Here’s what your industry peers are doing.
Inmediata recently conducted a survey of 437 primary care practices in Puerto Rico to understand the change in behavior of providers opening their medical practice to in-office patient visits. In the response from the survey over 64% of the respondents were physicians.
On, April 19, 2020 CMS and the local government in Puerto Rico authorized that physician offices could re-open their facilities for Non-emergent/Non-COVID-19 healthcare services. One question from the survey asked, “Have you reopened your practice to patients in person?”. 71% of respondents said yes, while 29% said no. Based on this response and others from the survey, it appears that offices are opening, and that telemedicine is here to stay.
Of those that said they were using telemedicine, 215 said they planned to continue using telemedicine. Assuming technology and reimbursement continue to work, the Pandemic seems to have finally kick started the use of telemedicine, which was expected to be adopted by the market sooner than now.
29% of the respondents whose practices have not yet reopened were asked, “if you have not re-opened, when do you plan to reopen to patients in person?” Almost half said they’re still not sure when they will do it. Are these concerns related to safety, reimbursement or some other factors we should understand? We will have to wait for another survey for now to really understand why people said no, but below is a summary of the complete survey:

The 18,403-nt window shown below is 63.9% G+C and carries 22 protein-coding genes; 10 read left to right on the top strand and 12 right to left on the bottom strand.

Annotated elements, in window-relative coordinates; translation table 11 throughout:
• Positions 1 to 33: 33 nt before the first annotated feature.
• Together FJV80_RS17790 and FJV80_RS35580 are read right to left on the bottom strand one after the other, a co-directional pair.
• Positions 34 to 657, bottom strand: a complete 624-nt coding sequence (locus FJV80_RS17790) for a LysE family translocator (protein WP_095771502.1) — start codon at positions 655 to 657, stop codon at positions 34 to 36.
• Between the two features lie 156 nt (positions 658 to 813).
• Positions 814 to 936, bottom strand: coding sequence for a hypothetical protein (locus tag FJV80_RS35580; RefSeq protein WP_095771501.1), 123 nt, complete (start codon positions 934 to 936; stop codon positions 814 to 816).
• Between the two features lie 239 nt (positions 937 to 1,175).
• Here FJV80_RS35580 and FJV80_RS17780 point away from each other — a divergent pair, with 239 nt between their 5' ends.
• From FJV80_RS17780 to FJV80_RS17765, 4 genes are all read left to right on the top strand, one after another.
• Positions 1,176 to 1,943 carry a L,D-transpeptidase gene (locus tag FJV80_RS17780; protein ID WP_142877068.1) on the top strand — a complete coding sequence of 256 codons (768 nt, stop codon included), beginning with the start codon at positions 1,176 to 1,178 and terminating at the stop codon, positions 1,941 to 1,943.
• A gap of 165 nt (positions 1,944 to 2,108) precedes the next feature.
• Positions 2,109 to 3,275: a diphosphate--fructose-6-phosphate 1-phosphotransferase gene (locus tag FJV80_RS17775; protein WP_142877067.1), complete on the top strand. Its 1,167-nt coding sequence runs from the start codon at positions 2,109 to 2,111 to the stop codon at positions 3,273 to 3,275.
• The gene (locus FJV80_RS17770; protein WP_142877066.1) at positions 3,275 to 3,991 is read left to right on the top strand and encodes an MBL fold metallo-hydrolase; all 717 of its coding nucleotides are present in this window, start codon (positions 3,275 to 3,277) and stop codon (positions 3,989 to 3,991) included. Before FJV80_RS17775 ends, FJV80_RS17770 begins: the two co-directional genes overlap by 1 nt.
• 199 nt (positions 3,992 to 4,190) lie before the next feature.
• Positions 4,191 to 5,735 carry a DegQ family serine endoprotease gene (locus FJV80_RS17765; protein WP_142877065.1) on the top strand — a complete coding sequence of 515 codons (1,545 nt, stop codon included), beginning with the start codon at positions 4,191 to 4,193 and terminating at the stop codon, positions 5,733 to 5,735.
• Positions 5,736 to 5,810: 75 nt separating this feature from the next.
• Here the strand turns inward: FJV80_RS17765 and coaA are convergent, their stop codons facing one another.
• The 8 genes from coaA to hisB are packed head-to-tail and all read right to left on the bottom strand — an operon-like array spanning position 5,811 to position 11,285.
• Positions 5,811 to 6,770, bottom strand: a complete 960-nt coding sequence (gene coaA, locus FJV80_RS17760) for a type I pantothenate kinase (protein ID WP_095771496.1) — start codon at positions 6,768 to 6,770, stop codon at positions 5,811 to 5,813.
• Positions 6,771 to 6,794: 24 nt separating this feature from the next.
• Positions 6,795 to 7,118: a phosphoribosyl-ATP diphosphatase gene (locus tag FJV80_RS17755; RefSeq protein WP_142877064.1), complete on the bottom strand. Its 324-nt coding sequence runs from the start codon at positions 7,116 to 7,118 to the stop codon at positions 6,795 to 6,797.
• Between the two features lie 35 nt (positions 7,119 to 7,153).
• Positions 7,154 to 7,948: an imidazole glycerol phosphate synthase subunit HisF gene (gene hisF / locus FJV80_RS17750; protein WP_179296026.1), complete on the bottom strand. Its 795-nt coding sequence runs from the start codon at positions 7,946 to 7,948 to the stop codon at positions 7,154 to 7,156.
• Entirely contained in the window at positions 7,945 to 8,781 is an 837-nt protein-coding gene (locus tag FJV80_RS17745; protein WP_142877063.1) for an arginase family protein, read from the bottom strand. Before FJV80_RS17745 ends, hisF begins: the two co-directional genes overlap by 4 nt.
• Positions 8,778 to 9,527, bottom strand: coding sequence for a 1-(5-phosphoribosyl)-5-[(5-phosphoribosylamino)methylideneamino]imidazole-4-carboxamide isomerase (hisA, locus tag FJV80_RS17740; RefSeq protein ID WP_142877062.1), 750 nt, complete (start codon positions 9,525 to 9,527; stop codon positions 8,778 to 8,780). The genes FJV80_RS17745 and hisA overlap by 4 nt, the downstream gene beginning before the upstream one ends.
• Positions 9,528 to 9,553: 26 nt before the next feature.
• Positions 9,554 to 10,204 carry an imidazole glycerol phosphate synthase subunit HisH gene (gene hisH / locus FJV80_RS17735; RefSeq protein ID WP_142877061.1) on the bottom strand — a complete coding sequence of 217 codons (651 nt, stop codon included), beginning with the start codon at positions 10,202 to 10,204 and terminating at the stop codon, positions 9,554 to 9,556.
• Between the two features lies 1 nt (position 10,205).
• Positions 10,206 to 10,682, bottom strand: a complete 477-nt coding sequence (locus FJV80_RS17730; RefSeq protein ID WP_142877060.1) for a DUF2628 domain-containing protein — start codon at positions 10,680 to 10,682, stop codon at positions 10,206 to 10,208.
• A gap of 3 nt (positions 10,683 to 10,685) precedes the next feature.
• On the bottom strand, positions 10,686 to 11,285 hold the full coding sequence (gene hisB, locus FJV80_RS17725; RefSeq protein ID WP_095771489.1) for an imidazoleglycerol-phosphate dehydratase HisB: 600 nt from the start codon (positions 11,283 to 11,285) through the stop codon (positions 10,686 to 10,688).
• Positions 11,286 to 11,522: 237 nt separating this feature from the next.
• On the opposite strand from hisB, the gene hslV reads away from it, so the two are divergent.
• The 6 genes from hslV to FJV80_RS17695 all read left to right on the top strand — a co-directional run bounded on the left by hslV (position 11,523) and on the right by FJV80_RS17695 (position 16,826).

- Have you reopened your medical practice to patients in person?
- Yes- 71%
- No- 29%
- If no, when do you plan to open your practice to patients in person?
- Within a week- 17%
- A month- 15%
- Not sure- 45%
- Other- 21%
- If yes, what type of schedule are you maintaining?
- Normal- 31%
- Limited- 61%
- Emergent Only- 5%
- Is your practice utilizing telehealth?
- No- 40%
- If yes, does your practice intend to continue providing telemedicine visits in the future?
- No- 27%
Should we be concerned?
While the Pandemic continues, there remains serious concerns about patients not receiving routine care and potential delays in treatment for more serious problems because of problems accessing care. Hopefully, time will help to get physicians back in the office and that telemedicine can have some impact on capacity.
If your medical practice is trying to make sense of a reopening strategy and the steps to resume non-essential procedures and begin managing a backlog of patient visits that could not be addressed via telehealth services, CMS has provided medical practices a reopening checklist to outline the various financial, operational, staffing and procedural considerations to resume operations and ramp up work in the coming weeks and months, depending on your locality and state.